Consequently, when there are no transactions that face asymmetric accounting recognition, an OLS regression slope coefficient will be zero as expected only if xit = 0 (for all i,t). Stated differently, the estimated coefficient will be unbiased only if earnings and returns are orthogonal to each other—a rather uninteresting special case. This conclusion arises under the condition of the symmetric non-recognition of yit; that is, there is no recognition of transactions subject to accounting conservatism.

In contrast to our derivations, the analysis in Ball et al. (2013a):Footnote 37

  • begins with \(E\left [\frac {\hat {\sigma }_{R,I}}{\hat {\sigma }_{R}^{2}}\right ]\),

  • substitutes Iit = xit + yit− 1 + git− 1 + εitεit− 1 for Iit, setting ωityit = 0 by assumption, and

  • substitutes Rit = xit + yit + git for Rit.

These steps lead to the following characterization:Footnote 38

$$ \begin{array}{@{}rcl@{}} E\left[\hat{p(y)_{it}}\mid\omega_{it}=0\right] & = & E\left[\frac{\hat{\sigma}_{R,I}}{\hat{\sigma}_{R}^{2}}\right] \\ & =&E\left[\frac{\hat{\sigma}_{(x_{it}+y_{it}+g_{it}),(x_{it}+y_{it-1}+g_{it-1}+\varepsilon_{it}-\varepsilon_{it-1})}}{\hat{\sigma}_{\left( x_{t}+y_{t}+g_{t}\right)}^{2}}\right] \\ & =&\left[\frac{{\sigma_{x}^{2}}+\sigma_{x,y}+\sigma_{g,x}}{{\sigma_{x}^{2}}+2\sigma_{(x_{it},y_{it}+g_{it})}+\sigma_{(y_{it}+g_{it})}^{2}}\right]. \end{array} $$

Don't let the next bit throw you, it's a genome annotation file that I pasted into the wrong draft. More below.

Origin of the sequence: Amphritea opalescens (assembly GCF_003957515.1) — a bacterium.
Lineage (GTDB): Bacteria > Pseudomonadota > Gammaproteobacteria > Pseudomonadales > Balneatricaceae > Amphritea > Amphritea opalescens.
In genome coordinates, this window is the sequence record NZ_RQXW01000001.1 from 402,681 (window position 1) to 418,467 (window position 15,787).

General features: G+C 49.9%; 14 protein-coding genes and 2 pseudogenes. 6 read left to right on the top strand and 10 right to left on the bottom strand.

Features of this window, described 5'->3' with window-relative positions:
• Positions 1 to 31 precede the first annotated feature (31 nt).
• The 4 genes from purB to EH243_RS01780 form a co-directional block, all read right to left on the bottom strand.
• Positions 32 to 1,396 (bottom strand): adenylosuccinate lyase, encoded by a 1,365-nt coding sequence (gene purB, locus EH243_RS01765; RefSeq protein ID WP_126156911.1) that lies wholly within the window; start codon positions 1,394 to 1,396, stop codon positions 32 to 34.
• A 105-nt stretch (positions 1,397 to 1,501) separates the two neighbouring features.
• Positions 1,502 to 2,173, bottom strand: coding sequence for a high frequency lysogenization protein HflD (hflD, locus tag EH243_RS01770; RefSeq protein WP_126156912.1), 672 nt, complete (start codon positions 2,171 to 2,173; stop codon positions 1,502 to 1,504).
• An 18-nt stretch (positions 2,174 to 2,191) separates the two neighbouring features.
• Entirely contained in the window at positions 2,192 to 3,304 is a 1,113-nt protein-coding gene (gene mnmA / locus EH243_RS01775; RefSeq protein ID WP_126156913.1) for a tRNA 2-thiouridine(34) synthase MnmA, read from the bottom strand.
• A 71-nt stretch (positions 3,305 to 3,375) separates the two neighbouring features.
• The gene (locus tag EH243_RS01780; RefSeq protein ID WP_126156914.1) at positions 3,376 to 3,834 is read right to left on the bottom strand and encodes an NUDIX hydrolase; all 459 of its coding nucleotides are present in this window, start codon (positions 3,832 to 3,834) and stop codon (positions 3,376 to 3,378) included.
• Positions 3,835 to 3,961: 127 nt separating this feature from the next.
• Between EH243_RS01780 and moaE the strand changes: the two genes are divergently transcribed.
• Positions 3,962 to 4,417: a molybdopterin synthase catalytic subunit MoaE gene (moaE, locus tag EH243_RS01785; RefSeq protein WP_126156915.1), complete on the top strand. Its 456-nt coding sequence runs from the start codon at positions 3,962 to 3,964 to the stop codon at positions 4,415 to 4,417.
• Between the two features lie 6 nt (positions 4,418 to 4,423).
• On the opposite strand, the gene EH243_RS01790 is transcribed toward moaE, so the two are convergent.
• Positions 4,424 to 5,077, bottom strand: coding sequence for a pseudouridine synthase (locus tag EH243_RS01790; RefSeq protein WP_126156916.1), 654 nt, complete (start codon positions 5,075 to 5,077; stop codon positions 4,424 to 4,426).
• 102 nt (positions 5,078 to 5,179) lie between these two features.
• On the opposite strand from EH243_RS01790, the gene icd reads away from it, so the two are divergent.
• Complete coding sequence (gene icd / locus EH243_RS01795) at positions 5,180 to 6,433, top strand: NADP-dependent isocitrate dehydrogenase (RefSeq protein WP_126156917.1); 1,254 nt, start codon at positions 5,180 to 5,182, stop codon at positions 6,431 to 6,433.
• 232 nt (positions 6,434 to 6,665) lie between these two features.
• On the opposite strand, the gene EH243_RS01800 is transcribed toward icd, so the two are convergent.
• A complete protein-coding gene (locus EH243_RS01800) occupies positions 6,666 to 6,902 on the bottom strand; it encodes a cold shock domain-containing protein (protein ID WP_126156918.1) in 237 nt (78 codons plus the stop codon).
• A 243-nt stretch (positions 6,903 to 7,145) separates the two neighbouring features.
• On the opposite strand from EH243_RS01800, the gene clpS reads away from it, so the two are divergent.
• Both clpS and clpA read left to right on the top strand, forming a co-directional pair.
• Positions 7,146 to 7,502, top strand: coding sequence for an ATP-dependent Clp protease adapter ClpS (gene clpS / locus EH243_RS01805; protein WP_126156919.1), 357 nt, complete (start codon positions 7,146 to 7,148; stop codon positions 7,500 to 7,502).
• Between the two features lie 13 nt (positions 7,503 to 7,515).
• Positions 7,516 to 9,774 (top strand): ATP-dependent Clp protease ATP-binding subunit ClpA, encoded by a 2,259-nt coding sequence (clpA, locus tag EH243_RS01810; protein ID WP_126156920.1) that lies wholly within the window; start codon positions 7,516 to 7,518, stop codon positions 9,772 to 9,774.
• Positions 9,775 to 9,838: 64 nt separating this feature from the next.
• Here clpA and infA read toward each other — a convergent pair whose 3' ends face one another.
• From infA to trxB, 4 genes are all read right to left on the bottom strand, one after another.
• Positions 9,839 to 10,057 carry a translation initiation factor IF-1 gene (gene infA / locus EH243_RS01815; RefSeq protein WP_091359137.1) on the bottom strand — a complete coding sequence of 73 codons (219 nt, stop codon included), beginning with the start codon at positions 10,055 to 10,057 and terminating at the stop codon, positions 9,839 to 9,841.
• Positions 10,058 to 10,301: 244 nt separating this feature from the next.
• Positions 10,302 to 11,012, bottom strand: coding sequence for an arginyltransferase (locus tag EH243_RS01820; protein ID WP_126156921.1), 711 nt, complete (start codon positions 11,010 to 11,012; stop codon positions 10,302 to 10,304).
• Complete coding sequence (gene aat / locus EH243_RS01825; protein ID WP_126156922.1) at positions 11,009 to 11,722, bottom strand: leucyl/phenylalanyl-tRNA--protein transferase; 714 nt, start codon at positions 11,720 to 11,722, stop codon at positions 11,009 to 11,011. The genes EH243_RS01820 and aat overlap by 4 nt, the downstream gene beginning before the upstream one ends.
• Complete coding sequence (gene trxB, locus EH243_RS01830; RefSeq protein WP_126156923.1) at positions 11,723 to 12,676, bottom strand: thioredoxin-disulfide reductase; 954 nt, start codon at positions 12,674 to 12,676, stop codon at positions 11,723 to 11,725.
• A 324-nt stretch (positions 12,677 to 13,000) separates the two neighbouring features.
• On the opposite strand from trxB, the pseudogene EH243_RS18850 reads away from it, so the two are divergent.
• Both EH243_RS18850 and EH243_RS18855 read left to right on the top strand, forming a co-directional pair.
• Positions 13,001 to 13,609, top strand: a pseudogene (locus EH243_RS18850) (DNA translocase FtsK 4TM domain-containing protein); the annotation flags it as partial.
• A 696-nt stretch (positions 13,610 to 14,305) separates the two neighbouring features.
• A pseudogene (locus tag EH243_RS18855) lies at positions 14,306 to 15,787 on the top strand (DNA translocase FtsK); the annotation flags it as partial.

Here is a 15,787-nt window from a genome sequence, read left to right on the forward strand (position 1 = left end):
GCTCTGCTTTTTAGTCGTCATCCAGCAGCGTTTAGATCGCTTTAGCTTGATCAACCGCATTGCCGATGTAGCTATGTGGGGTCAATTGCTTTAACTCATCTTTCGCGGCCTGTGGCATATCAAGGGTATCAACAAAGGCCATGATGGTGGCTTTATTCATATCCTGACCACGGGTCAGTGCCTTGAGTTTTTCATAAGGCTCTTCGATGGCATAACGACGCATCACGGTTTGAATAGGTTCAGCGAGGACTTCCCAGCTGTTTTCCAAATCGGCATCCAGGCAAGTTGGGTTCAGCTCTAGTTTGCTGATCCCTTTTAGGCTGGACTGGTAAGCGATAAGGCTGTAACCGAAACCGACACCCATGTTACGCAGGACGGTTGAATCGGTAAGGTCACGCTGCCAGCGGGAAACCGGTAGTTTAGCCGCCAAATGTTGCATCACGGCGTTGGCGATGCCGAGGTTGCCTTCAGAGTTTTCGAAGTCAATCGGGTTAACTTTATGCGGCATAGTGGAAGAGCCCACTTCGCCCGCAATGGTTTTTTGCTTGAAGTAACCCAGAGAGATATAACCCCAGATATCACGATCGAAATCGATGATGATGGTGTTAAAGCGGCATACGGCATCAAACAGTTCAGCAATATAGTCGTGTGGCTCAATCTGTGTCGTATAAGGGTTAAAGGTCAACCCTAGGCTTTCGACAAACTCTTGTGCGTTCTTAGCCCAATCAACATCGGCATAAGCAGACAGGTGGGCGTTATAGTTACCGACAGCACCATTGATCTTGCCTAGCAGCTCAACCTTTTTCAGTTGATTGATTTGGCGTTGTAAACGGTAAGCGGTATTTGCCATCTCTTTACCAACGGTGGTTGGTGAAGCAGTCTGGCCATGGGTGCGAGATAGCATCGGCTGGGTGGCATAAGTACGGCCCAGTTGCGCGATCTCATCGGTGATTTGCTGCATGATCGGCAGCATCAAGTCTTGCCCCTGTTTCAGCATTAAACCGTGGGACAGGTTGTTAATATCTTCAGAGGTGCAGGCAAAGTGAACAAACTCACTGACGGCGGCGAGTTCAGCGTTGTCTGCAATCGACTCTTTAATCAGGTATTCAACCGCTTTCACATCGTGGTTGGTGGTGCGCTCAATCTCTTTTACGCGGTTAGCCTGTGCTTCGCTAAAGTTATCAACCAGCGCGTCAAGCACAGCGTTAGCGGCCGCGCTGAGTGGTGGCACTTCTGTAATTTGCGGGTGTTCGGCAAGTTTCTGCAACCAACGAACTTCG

Ball et al. (2013a) indicates that the properties of \(E\left [\hat {p(y)_{it}}\mid \omega _{it}=0\right ]\) in Eq. (23) are desirable, observing that, as the ratio of information incorporated into earnings this period increases (i.e., \({\sigma _{x}^{2}}\uparrow \)) relative to all other information (i.e., \(\sigma _{\left (y_{it}+g_{it}\right )}^{2}\)), \(E\left [\hat {p(y)_{it}}\mid \omega _{it}=0\right ]\) becomes larger. Consider, however, that in the extreme, if all news in returns is incorporated into earnings in the current period, then yit = 0 (for all i,t) and git = 0 (for all i,t), and therefore \(\sigma _{(x_{it},y_{it}+g_{it})}=0\) and \(\sigma _{(y_{it}+g_{it})}^{2}=0\). Eq. (23) reduces to:

$$ \begin{array}{@{}rcl@{}} E\left[\hat{p(y)_{it}}\mid\omega_{it}=0\right] & = & \left[\frac{{\sigma_{x}^{2}}}{{\sigma_{x}^{2}}}\right]=1. \end{array} $$

This derivation speaks to the timeliness of earnings, not the timeliness of yit.